Spring’s 10th Day Enrollments More Bad News
by Silence Dogood

An early indicator of the final enrollment for a term is the 10th day enrollment. By the 10th day of a semester, most students will have settled on which classes they’re taking and made arrangement to pay tuition. There are some additional part-term classes or graduate classes that are not captured by the 10th day number. However, these numbers are typically small when compared to the 10th day number.

Since all of the universities in MnSCU began spring semester classes on January 13th, the tenth day was reached on Monday January 27th. As a result, the enrollment on Tuesday, January 28th would reflect the enrollment as of the “10th day”. As of January 29th at 4:30 am (the 11th day), the MnSCU website shows the enrollment numbers in the following table:

If you look at the data, Southwest stands out as an outlier. The reason for Southwest looking so bad is that it has an extremely large post-secondary program that registers later in the semester. From the FY13 data, at Southwest as much as 34.5% of the FYE enrollment comes from post-secondary students and much of this registration historically happens after the 10th day. Using data from prior years, including a comparison of the fall semester enrollment for this academic year, Southwest’s enrollment will probably be down less than 100 FYE for this spring. As a result, Southwest’s final enrollment number will not look as bad as there 10th day number might indicate.

SCSU becomes the outlier when controlling for Southwest’s special case! The decline in spring semester FYE at SCSU (447) is larger than the drop in FYE for the other five universities combined (329). If an estimated drop in FYE enrollment for Southwest (100) is added, the drop in FYE at SCSU is still larger than all of the universities in the entire MnSCU system!

For S’14, the FYE enrollment change compared to S’13 is shown in the following figure (omitting Southwest):

Clearly, SCSU has some enrollment yet to be added due to post-secondary students, part-term and graduate classes so the spring semester enrollment decline will likely be less than 8.0%. However, it is not likely to be much smaller. Analysis of the data shows that SCSU has significantly increased its headcount enrollment of post-secondary students over the past several years. In the fall semester, 19.7% of the head count enrollment came from post-secondary students. Unfortunately, since post-secondary students only take an average of 5.1 credits, it takes almost 6 post-secondary students to equal 1 FYE. As a result, the third-trimester post-secondary classes will not move the enrollment significantly. Additionally, there aren’t enough part-term or graduate courses to affect the final enrollment number either.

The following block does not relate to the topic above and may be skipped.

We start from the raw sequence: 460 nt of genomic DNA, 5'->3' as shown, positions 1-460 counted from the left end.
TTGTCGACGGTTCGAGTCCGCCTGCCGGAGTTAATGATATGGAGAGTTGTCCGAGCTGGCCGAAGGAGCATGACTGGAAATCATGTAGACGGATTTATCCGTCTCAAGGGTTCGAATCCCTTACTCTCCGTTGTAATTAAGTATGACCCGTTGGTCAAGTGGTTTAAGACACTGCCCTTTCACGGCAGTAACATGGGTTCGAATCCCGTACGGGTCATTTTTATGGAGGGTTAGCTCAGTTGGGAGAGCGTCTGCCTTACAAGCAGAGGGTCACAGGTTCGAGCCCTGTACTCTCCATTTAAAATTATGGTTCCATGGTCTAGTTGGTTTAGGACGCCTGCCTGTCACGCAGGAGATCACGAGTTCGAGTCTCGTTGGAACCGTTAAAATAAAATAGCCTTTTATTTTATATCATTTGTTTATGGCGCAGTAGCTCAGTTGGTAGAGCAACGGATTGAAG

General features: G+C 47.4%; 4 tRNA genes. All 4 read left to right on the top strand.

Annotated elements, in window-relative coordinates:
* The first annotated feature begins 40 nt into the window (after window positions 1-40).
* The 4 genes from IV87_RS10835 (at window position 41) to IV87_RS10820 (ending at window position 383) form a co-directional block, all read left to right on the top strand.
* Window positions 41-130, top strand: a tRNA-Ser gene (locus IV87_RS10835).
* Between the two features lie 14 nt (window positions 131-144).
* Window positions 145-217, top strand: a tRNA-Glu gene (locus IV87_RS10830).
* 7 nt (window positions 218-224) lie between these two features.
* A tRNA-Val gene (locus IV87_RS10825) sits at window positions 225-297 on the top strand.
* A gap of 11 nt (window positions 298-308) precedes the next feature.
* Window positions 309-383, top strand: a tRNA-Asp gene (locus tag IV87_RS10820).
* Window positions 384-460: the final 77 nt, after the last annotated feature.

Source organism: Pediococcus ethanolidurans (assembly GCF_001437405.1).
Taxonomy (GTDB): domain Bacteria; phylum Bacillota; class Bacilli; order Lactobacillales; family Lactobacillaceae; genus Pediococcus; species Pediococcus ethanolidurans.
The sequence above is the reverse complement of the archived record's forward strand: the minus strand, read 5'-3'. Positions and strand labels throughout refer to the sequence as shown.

As a result, the final enrollment decline for FY14, which currently is listed as 6.0% will probably be closer to 6% than the 5% decline predicted by President Potter last September. However, what is important to understand is that even if President Potter was exactly correct and the enrollment was down only 5%, the decline at SCSU would still be double the next largest annual decline at any MnSCU university! Aside from SCSU, the largest annual enrollment decline is at Minnesota State University—Moorhead, which is currently down 2.3% for the year and, as a result, is reducing their faculty and staff by 10%. President Potter shouldn’t feel too good if the enrollment decline were to meet his prediction. A 5% decline is a significant decline! Coupled with the declines from the past three years, the enrollment decline at SCSU is staggering! The annual declines in enrollment from FY11 are shown in the following figure:

Two items can be gleaned from this data. First, it appears that the trend in enrollment decline the past couple of years is heading in the right direction! Unfortunately, if this trend is linear, SCSU’s enrollment is projected to stop declining in FY26, which means at the current rate of reduced decline it will take 12 years to stop year-to-year declines! Second, if the post-secondary enrollment students are taken into account, the rate of the decline in enrollment is no longer declining! Another way to put it is that without the spectacular expansion of the post-secondary enrollments, the enrollment trend points to less students on campus.

The expansion of the post-secondary enrollments at SCSU is also something that has occurred without much, if any, discussion. No one has discussed how 20% of the headcount enrollment being high school students affects the university and surrounding community. It is true that, any port in a storm is better than no port. However, when the storm clears and you look around, some ports are much less desirable than others!

Without a shared vision for the university’s future, it is hard to imagine that SCSU is headed to the most desirable port. But it’s actually worse when there is no VISION and storm clouds or the actual raging storm is ignored. If an institution lacks vision, it simply stumbles around in the dark and where it ends up is left to chance! Despite the fact that a blind squirrel occasionally finds an acorn, is would be better if SCSU leaders opened their eyes and admitted the institution needs to work on a shared vision leading to a course that leads to a desired port. If SCSU’s leaders do not open their eyes, the institution’s chances of arriving at the desired port will be no better than that blind squirrel finding an acorn.

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